I have always thought this was the coolest tail light ever. Maybe it’s because two were attached to the 1966 Ford Galaxie 500 my dad owned when I was a very small boy. I got to spend a lot of time contemplating them. The neighbor kids’ dads had their Fairlanes and Catalinas and Satellites and Le Sabres, cool cars the lot. But none of them had tail lights as futuristic and brash as those on the ’66 Ford.
I can spot a ’66 Ford tail light from a football field away – or, as in this case, from across a giant room crowded with cars. This is the ’66 Ford to which this light is attached.
You have to be older than about 40, I think, to remember a time when the big automakers produced several models based on the same body. The full-sized ’66 Ford hosted a panoply of two- and four-door cars. Those cars came with many different model names: Custom, Custom 500, Galaxie 500, Galaxie 500/XL, and LTD, in increasing levels of trim and convenience from basic transportation at one end to near-luxury at the other. Two station wagons even rode on this platform and shared much of the styling: the Country Sedan and the Country Squire.
This car is a Custom 500. It offers a few creature comforts over the bare-bones Custom, but its cabin is still pretty austere.
There isn’t even a radio in this dashboard. The driver will have to be entertained only by the sound of this car’s engine. Now, ’66 Fords were advertised as being as quiet as a Rolls-Royce. But this Custom 500’s engine bay is stuffed with a giant 427-cubic-inch V8 that generates 345 horsepower unmodified (and I’ll bet this one is souped up). That’s a hell of a lot of engine, and I’m quite sure it can make a serious racket.
That 427 is a Johnny-come-lately in this automobile, which left the factory with a smaller, but still plenty potent, 275-horsepower, 390-cubic-inch V8. Even that engine is probably fairly unusual for a Custom 500, which was marketed to people who wanted the room of a full-sized car but at budget prices. That’s why the interior is so Spartan – and why these cars were much more commonly equipped with a 6-cylinder engine. But if you squint, you can see a little plaque under the speedometer that reads “Certified Calibration.” Especially in the days before speed radar, the police needed to know for sure how fast they were going when they were tailing a speeder, and a certified speedometer made that possible. You only see that badge on cars equipped for police duty. And to enable catching the bad guys, police cars always came with potent 8-cylinder engines and heavy-duty suspensions.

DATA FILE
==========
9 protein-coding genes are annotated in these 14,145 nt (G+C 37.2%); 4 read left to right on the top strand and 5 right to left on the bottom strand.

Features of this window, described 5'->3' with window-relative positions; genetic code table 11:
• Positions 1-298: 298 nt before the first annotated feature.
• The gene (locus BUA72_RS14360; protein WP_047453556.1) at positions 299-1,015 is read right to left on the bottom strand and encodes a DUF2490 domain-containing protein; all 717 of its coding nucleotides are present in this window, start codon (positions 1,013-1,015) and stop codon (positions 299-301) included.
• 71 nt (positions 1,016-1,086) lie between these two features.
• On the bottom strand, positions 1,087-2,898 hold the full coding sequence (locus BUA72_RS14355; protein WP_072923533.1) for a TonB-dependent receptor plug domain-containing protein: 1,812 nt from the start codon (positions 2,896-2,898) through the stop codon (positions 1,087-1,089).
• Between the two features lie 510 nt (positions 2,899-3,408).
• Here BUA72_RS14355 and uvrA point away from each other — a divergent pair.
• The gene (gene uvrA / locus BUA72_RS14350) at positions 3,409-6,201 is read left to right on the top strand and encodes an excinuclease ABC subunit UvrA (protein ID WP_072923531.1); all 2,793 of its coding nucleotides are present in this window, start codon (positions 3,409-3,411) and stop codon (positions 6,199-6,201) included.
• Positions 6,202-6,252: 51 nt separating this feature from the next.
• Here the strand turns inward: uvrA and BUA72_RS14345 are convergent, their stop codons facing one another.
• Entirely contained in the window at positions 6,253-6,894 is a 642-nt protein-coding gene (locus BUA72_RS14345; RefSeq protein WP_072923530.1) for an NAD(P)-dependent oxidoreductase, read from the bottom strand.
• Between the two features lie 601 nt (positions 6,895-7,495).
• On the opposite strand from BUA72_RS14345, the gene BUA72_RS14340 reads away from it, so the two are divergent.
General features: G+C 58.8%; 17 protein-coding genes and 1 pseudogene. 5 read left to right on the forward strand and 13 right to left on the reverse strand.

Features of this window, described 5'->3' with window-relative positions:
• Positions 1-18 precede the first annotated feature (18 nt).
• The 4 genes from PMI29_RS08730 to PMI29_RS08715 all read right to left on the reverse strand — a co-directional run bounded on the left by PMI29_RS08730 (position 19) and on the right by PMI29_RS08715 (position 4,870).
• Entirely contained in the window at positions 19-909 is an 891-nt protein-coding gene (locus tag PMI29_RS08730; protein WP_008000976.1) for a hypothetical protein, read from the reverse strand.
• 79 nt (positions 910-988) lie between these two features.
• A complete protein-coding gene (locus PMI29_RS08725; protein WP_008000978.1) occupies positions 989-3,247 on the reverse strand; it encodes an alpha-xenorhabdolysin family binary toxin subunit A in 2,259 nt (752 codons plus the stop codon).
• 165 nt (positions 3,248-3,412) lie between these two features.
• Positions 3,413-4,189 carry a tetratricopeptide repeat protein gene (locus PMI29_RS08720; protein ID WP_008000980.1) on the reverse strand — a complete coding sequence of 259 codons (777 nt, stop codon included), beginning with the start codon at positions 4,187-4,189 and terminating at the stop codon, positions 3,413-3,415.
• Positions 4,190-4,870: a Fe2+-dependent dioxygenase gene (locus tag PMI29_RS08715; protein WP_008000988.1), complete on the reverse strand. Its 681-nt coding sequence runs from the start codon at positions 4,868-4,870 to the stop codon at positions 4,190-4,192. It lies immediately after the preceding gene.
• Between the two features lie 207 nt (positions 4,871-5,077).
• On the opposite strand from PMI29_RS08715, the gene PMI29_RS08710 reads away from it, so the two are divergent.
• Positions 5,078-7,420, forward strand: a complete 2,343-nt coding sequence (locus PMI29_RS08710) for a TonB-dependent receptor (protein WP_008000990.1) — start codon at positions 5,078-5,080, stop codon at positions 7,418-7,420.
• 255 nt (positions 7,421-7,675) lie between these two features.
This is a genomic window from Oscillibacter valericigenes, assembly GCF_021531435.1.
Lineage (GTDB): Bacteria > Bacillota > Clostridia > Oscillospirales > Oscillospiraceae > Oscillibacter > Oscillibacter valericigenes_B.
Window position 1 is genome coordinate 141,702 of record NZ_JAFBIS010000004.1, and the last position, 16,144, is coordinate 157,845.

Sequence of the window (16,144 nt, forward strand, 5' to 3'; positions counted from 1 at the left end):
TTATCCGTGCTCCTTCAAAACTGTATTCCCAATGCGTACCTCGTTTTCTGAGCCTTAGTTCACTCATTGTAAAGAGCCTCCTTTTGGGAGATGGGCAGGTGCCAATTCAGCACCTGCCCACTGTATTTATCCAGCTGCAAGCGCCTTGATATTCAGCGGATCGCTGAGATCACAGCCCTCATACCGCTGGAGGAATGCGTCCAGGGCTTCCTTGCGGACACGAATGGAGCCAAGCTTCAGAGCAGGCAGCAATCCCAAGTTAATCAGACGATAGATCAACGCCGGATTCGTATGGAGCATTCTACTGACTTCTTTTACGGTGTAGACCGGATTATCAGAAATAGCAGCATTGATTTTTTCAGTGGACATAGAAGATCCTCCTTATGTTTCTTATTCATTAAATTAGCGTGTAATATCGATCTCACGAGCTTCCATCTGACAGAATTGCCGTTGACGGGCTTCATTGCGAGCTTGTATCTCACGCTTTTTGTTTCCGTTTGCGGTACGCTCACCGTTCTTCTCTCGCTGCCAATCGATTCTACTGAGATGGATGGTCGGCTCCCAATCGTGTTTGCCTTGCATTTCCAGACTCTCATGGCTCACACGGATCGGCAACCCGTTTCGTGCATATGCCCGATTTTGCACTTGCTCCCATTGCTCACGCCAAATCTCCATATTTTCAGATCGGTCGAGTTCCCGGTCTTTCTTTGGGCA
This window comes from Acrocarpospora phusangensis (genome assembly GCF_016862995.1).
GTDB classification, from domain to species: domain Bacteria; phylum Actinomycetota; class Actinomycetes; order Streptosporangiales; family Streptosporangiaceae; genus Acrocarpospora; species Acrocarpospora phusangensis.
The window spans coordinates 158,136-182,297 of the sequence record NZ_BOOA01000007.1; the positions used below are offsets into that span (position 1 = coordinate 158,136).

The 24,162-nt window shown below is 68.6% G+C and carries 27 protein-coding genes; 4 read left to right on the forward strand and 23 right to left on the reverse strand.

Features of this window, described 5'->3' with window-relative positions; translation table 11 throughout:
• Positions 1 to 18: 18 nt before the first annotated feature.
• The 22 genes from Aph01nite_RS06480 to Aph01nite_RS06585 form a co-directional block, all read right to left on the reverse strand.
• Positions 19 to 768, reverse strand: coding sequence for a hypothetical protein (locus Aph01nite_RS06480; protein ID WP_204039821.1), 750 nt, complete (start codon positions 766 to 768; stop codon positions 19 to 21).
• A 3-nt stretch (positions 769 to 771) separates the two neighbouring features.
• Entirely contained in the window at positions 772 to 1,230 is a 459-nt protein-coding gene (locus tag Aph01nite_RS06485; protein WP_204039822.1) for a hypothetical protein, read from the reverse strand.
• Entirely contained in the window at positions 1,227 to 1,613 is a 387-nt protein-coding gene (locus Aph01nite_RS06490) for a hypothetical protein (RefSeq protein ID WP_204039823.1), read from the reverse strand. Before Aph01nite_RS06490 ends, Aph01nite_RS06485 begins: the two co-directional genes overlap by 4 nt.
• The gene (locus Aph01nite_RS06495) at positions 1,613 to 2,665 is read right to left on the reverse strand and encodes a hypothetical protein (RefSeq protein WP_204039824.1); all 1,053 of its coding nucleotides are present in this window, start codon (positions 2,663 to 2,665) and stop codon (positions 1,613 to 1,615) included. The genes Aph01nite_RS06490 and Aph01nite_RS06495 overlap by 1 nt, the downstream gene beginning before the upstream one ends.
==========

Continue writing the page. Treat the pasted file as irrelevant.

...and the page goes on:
This Custom 500 appears to have been equipped for police duty except for one detail: its four-speed manual transmission. Cop cars are automatics – when you’re in hot pursuit, you don’t want to mess with shifting manually! A private citizen ordered this car. It says so on the copy of the bill of sale posted in the window.
This sticker in another window ominously warns you to roll up the windows if you’re going to drive faster than 120 miles per hour. Yikes.
You might lose a hubcap or two at 120 mph. Lower-trim-level cars like the Custom 500 got simple hubcaps like this one that covered only the hub and not the whole wheel. I’m pretty sure styled wheels weren’t available anywhere across the full-sized Ford line.
Many styling details, such as this grille and these headlights, were shared across the entire full-sized Ford line. Roofs varied across the line, though, and at a distance were the easiest way to tell which model you were looking at. You couldn’t get a Custom or Custom 500 as a hardtop – when you roll down all the windows in a hardtop, you see no pillar behind the front doors to block the view. The two-door hardtop roof line on Galaxies and LTDs was sweeping and elegant, compared to the conservative roof on this Custom 500. LTDs sported a round badge behind the rear side windows, and sometimes offered vinyl trim on the roofs.
I have many great memories of my dad’s ’66 Galaxie 500, which absolutely influenced me as I picked this ’66 Custom 500 as my favorite car at the 2013 Mecum Spring Classic.